Clinical psychologists also need to have excellent interpersonal skills in order to build strong working relationships with clients. They often work collaboratively with other medical professionals such as psychiatrists and social workers in order to provide comprehensive care for their patients.
Clinical psychologists must also stay up-to-date on new developments in the field by attending workshops and conferences. Ultimately, clinical psychologists are responsible for ensuring that their clients’ emotional needs are met through evidence-based treatments that promote healing and improved quality of life.
Duties of a Clinical Psychologist
- Interact with clients to assist them in gaining insight, defining goals, and planning action to achieve effective personal, social, educational, or vocational development and adjustment.
- Conduct assessments of patients’ risk for harm to self or others.
- Counsel individuals, groups, or families to help them understand problems, deal with crisis situations, define goals, and develop realistic action plans.
- Write reports on clients and maintain required paperwork.
- Collect information about individuals or clients, using interviews, case histories, observational techniques, and other assessment methods.
Educational requirements to become a clinical psychologist
There are many different educational paths you can take. Many schools offer joint psychology degree programs, which allow you to earn a Bachelors and Masters in 5 years. Other options include earning a BA in Psychology and MA in Clinical Psychology or a BA in Psychology and a PhD in Clinical Psychology.
It’s important to note that in some states, you can become a clinical psychologist after earning a Masters degree, while others require a PhD. Regardless of your educational path, you’ll need to complete many supervised hours of practicums (internships), as well as a full-length practicums. After completing all educational requirements, you’ll need to pass a licensure exam to become fully licensed as a clinical psychologist.
Licensure and certification to become a clinical psychologist
In order to become a licensed clinical psychologist, individuals must first earn a doctoral degree in clinical psychology. This typically takes about 6 years, but can vary from school to school. After earning your degree, you’ll need to complete several supervised hours of practicums to gain field experience.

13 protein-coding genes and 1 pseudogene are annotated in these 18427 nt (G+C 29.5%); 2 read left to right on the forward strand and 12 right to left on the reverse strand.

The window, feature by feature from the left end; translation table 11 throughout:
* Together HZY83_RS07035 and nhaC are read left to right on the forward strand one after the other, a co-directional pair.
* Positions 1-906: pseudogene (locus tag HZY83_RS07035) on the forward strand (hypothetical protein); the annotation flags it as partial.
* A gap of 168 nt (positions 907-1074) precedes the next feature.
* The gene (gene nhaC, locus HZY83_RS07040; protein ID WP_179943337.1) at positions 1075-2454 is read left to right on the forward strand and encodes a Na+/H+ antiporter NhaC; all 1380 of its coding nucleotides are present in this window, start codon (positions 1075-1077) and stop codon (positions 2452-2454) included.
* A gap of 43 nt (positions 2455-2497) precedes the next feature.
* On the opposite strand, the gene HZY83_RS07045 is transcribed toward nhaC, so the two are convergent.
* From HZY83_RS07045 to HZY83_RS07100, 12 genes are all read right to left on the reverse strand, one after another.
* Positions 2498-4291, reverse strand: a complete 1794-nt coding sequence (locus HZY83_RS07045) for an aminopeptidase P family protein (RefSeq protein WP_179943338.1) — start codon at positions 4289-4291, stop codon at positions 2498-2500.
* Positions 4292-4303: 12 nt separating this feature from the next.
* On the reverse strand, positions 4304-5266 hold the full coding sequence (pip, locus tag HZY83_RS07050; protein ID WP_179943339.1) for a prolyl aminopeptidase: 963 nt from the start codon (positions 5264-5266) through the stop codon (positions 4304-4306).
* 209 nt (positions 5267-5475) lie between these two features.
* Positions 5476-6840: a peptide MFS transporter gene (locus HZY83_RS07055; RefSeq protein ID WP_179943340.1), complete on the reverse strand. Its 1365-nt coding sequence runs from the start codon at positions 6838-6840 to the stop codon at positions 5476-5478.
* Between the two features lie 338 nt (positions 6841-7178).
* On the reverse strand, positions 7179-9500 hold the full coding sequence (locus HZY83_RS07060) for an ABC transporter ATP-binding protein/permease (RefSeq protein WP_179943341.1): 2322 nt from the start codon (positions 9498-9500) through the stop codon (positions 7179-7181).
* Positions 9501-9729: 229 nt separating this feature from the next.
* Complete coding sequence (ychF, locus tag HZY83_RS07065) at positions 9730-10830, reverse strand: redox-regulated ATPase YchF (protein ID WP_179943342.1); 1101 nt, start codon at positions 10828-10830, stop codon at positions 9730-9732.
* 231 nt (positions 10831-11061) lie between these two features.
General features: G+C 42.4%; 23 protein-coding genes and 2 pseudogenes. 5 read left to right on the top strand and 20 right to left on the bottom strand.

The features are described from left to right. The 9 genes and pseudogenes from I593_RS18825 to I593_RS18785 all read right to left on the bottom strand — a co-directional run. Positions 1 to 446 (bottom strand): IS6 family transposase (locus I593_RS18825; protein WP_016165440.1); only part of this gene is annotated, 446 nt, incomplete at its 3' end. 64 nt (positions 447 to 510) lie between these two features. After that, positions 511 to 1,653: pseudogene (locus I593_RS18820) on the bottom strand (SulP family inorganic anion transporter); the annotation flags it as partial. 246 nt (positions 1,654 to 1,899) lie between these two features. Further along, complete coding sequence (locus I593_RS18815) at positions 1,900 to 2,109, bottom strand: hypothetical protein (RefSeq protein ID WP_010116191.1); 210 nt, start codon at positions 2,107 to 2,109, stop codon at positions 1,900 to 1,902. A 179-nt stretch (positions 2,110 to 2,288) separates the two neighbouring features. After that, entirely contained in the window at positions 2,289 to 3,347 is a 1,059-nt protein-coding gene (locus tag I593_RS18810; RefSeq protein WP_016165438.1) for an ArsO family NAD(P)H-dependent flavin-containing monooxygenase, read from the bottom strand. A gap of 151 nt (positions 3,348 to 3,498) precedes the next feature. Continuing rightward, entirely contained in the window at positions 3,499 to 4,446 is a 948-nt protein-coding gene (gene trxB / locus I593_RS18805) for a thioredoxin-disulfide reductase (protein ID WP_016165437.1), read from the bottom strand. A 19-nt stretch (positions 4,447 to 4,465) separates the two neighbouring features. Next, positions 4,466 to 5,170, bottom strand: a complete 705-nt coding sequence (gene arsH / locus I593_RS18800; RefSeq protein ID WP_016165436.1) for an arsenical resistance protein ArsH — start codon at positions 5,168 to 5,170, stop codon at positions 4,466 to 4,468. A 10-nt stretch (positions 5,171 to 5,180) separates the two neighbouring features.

You’ll also need to pass a licensure exam. In order to take this exam, you must first become a member of a state psychological association. Once you’re a member, you can become certified as a clinical psychologist by maintaining your membership and continuing to provide quality services to your clients.
How Long Does it Take to Become a Clinical Psychologist?
First, you will need to earn a Ph.D. or PsyD degree, which usually takes between 4 and 8 years; some universities offer a combined master’s and doctoral program, which can shorten the time to 3–4 years.
During your education, you’ll need to attend classes, conduct research, and take courses in the field of psychology, such as abnormal psychology, developmental psychology, and clinical psychology. Most schools require you to have a master’s degree before you can apply to a Ph.D. program.
Once you’re accepted, you’ll need to complete a doctoral dissertation, which takes between 1 and 2 years. In most cases, you must maintain a GPA of 3.0 or higher to stay in the program.
How Much Do Clinical Psychologists Make
The average salary for Clinical and Counseling Psychologists is $99,640. The three states that pay Clinical and Counseling Psychologists the most are New Jersey ($143,150), Delaware ($129,450) and Oregon ($126,230).
When adjusted for cost-of-living, the states that pay Clinical and Counseling Psychologists the highest average annual salary are Delaware ($132,267), New Jersey ($128,778) and Oregon ($123,007).
See our complete guide to state-by-state and city-by-city clinical psychologist salaries.
Salary Range by Education and Experience
|10%||Less than a Year||5,810||Under $47,010|
|15%||2 – 4 years||8,715||$47,010 – $62,040|
|25%||5 – 9 years||14,525||$62,040 – $82,510|
|25%||10 – 14 years||14,525||$82,510 – $126,590|
|15%||15 – 20 years||8,715||$126,590 – $167,460|
|10%||20+ years||5,810||Above $167,460|